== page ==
Bruxism or the nocturnal grinding of teeth is often concerning for Parents. Often, the first indication is the noise created by the child grinding on their teeth during sleep.
Does Your Child Grind His Teeth At Night? Referred to as Bruxism (BRUK-siz-um)
The parent may notice wear (teeth getting shorter) to the dentition. One theory as to the cause involves a psychological component. Stress due to a new environment, divorce, changes at school; etc. can influence a child to grind their teeth. Another theory relates to pressure in the inner ear at night.
If there are pressure changes (like in an airplane during take-off and landing, when people are chewing gum, etc. to equalize pressure) the child will grind by moving his jaw to relieve this pressure.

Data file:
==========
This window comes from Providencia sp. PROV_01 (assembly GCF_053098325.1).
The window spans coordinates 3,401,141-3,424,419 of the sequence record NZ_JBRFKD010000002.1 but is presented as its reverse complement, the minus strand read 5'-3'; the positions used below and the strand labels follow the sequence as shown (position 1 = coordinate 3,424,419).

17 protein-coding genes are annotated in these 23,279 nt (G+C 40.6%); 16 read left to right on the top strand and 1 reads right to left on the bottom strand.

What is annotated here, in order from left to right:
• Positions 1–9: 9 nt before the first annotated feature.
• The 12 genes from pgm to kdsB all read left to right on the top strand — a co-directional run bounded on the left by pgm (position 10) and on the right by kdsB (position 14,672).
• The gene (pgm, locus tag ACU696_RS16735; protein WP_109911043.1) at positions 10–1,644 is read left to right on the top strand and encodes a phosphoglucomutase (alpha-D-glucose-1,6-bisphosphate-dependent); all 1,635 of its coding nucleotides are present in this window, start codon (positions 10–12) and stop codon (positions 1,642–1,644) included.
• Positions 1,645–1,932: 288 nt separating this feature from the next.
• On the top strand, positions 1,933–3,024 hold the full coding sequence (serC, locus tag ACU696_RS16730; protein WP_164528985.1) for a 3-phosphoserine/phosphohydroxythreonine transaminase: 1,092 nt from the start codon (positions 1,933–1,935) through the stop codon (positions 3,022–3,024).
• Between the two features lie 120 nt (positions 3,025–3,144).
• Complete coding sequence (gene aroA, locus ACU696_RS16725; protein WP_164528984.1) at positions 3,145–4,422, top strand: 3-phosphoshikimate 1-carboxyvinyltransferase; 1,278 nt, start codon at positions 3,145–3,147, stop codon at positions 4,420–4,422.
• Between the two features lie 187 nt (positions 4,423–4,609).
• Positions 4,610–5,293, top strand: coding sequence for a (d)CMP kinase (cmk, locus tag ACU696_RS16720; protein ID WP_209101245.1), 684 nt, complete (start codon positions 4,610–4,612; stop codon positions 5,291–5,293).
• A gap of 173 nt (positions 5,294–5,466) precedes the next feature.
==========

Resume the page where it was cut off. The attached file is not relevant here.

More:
Signs and symptoms of bruxism in children
- Tooth grinding at night loud enough to wake up a sibling or parent.
- Flattened, worn or chipped teeth
- Tooth pain or sensitivity
- Difficultly opening or closing the jaw
- Sleep disturbances
- Earache or headaches
What is the treatment for pediatric bruxism?
The majority of cases of pediatric bruxism do not require any treatment. If excessive wear of the teeth (attrition) is present, then a mouth guard (night guard) may be indicated. The negatives to a mouth guard are the possibility of choking if the appliance becomes dislodged during sleep and it may interfere with growth of the jaws. The positive is obvious by preventing wear to the primary dentition.
How do I stop my child from grinding his teeth?
- Create stress free bedtime rituals
- Keep your child hydrated by including lots of water in your child’s diet.
- Massage before bedtime
- Have one of our pediatric dentists monitor your child’s teeth.
The good news is most children outgrow bruxism. The grinding decreases between the ages 6-9 and children tend to stop grinding between ages 9-12.
If you suspect bruxism, Call us today 1+907-562-1003 to schedule your child’s visit.